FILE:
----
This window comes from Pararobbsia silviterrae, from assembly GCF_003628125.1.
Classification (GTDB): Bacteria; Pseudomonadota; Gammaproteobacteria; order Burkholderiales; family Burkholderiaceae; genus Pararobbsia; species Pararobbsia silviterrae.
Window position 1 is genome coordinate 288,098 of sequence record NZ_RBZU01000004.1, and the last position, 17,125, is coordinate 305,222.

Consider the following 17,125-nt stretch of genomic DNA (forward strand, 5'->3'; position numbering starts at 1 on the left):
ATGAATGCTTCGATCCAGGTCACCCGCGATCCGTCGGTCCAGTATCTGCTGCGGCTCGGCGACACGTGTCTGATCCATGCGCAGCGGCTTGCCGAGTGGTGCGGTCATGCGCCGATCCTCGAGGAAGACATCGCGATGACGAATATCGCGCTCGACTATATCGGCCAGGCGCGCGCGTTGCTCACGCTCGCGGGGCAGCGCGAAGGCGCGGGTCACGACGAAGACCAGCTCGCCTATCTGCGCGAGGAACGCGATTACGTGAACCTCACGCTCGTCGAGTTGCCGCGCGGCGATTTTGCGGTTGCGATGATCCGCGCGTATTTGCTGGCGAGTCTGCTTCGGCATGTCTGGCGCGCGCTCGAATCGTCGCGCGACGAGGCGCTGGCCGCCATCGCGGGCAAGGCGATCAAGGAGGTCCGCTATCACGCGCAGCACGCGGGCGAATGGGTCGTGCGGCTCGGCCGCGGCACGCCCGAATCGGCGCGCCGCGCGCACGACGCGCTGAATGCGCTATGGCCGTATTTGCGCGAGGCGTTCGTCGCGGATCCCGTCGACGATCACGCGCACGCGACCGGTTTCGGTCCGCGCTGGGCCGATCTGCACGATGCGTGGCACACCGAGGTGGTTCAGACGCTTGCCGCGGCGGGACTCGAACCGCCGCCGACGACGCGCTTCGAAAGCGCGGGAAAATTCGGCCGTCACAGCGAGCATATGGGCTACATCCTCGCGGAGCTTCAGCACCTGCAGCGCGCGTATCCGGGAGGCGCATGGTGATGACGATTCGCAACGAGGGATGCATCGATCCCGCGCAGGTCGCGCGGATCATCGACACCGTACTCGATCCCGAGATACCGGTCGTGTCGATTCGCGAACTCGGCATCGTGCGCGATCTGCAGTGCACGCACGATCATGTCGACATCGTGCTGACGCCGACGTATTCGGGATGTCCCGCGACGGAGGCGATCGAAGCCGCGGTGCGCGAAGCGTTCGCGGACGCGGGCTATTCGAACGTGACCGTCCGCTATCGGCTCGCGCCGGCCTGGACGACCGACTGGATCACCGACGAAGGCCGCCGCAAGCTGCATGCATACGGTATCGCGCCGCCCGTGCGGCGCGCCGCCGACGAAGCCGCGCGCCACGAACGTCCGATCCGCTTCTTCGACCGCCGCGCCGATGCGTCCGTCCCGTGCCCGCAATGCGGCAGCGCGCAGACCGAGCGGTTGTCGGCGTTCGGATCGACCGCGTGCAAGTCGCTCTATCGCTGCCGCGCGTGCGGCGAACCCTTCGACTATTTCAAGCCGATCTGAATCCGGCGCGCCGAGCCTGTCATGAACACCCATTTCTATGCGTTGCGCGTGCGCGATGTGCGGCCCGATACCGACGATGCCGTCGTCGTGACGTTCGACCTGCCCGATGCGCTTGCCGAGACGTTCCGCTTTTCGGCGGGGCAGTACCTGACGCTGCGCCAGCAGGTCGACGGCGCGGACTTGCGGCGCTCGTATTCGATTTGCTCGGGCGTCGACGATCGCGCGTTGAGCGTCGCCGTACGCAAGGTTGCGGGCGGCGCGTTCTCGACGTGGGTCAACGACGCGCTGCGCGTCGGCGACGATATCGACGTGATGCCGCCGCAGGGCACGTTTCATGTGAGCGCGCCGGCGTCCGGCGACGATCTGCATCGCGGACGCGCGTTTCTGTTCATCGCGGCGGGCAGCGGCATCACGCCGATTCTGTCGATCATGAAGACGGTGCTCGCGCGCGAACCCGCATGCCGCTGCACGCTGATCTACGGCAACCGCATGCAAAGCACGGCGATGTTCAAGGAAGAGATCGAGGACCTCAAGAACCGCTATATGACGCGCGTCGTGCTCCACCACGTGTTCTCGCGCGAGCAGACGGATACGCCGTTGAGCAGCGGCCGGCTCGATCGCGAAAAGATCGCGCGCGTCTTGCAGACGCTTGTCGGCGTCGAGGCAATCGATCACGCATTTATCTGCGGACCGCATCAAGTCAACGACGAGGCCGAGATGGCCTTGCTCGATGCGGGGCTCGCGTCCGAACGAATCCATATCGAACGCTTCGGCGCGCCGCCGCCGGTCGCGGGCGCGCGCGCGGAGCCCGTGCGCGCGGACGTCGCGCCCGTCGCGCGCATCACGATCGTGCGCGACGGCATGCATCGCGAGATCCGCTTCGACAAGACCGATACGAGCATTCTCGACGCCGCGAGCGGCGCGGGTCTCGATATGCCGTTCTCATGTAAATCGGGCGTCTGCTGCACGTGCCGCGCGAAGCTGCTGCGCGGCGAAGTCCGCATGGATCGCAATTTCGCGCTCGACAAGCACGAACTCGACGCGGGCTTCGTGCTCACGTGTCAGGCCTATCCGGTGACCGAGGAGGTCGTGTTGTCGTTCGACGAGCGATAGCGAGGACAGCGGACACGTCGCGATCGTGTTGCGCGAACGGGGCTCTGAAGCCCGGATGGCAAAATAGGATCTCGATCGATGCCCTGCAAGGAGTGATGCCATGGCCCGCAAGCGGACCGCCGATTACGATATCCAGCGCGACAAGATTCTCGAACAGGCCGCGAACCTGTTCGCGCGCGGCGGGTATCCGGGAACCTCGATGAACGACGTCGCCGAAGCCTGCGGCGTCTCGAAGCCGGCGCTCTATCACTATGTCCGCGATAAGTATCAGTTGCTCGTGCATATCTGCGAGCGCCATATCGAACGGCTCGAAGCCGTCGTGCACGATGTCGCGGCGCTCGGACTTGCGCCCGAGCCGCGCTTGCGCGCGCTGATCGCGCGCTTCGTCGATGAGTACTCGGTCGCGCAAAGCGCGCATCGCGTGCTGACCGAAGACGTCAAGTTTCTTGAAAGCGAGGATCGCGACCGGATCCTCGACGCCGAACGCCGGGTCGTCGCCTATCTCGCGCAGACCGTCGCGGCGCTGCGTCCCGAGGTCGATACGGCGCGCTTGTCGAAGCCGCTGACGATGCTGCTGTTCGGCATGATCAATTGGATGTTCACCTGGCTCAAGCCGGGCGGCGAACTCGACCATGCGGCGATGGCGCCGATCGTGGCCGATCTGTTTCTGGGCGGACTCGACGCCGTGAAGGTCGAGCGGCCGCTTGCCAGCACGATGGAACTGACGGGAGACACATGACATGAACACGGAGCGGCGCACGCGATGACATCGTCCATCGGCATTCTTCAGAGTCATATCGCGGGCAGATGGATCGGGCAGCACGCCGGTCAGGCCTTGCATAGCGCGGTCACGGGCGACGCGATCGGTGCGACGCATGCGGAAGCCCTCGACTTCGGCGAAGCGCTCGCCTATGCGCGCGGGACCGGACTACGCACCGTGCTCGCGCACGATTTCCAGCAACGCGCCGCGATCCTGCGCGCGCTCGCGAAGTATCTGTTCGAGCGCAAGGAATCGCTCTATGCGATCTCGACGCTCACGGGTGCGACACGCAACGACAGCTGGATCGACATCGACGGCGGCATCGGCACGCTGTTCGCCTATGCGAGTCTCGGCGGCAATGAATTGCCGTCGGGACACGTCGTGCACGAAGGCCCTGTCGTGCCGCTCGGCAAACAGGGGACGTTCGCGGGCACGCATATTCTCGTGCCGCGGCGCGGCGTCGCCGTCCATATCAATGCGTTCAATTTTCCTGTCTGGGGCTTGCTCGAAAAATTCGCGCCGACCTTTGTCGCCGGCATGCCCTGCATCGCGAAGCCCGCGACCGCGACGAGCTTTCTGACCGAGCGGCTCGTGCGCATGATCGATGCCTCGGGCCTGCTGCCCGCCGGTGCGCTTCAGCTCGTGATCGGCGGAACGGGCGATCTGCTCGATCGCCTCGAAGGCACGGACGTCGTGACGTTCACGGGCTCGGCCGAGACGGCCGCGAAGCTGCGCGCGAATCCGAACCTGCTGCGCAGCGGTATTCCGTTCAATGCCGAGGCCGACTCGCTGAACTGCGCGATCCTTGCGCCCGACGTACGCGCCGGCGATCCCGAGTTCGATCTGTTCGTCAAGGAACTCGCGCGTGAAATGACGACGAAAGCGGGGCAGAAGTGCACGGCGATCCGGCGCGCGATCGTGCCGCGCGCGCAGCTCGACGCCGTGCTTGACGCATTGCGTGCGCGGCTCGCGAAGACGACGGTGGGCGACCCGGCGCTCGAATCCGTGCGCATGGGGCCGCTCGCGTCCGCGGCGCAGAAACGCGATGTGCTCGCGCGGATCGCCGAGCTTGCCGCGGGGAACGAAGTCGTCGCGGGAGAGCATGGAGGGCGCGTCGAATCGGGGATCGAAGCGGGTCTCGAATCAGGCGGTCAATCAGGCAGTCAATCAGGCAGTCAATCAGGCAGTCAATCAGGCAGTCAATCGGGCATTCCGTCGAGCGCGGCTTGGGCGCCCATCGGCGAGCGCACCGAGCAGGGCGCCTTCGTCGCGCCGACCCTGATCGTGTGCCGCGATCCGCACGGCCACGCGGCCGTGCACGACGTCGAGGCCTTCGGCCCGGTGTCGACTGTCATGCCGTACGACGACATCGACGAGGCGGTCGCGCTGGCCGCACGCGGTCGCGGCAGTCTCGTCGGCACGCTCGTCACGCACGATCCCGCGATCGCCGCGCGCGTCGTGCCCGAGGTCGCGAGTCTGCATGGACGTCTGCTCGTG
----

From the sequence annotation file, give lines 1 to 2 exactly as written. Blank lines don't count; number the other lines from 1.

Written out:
This window comes from Pararobbsia silviterrae, from assembly GCF_003628125.1.
Classification (GTDB): Bacteria; Pseudomonadota; Gammaproteobacteria; order Burkholderiales; family Burkholderiaceae; genus Pararobbsia; species Pararobbsia silviterrae.